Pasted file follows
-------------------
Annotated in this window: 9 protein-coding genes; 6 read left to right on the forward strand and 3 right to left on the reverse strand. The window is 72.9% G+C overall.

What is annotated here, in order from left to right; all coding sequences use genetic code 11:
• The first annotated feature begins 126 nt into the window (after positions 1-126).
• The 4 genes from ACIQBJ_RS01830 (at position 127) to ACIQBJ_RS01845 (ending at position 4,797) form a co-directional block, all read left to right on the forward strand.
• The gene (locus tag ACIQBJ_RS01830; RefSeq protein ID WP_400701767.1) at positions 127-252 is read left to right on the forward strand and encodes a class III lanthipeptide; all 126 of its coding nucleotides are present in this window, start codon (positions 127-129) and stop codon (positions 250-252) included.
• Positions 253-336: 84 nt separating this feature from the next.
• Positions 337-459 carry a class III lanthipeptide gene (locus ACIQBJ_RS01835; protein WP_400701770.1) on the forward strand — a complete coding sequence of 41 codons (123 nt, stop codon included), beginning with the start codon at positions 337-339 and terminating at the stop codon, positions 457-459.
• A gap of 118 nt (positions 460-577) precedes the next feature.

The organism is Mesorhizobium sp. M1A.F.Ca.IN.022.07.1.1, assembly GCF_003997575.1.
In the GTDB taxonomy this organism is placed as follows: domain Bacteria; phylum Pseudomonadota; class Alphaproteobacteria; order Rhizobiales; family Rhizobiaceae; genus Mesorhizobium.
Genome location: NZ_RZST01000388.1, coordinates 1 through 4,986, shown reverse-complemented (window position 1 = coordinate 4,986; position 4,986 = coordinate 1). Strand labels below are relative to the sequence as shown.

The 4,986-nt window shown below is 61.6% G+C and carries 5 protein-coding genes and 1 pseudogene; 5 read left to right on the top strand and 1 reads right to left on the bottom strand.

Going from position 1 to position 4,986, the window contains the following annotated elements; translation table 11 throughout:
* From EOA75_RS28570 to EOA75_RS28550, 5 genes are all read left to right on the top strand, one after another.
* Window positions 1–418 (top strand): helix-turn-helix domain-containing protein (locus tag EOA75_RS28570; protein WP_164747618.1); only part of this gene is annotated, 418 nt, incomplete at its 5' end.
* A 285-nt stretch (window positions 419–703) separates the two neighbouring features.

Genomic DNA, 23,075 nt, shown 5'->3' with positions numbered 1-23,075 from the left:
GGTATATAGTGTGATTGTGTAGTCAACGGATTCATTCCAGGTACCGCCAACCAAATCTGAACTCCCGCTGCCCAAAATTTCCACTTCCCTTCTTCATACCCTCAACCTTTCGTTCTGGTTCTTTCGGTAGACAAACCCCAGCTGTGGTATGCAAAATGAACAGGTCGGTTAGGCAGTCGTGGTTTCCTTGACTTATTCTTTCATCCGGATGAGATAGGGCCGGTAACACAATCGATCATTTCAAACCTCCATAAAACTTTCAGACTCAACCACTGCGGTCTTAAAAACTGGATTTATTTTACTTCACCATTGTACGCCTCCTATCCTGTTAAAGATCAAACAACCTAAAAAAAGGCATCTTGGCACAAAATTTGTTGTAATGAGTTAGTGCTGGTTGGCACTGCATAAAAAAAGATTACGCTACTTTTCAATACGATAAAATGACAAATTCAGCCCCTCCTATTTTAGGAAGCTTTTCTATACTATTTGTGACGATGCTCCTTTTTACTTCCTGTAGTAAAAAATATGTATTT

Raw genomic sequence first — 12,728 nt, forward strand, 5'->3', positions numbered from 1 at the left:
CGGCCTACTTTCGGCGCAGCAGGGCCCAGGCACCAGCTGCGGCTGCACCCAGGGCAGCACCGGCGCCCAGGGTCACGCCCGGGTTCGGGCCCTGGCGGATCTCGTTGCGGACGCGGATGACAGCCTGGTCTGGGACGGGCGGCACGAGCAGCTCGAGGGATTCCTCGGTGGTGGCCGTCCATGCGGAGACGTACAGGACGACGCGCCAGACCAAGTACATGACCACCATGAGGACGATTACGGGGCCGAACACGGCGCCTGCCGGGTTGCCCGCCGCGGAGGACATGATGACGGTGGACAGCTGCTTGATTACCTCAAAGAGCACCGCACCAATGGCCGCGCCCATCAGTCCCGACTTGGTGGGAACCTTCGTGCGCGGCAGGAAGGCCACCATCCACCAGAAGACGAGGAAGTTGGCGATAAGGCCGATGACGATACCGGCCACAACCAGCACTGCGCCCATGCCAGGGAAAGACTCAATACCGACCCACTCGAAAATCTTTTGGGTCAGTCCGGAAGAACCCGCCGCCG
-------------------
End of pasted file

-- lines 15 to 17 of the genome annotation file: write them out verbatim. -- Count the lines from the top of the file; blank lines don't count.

* Window positions 1–418 (top strand): helix-turn-helix domain-containing protein (locus tag EOA75_RS28570; protein WP_164747618.1); only part of this gene is annotated, 418 nt, incomplete at its 5' end.
* A 285-nt stretch (window positions 419–703) separates the two neighbouring features.

Genomic DNA, 23,075 nt, shown 5'->3' with positions numbered 1-23,075 from the left: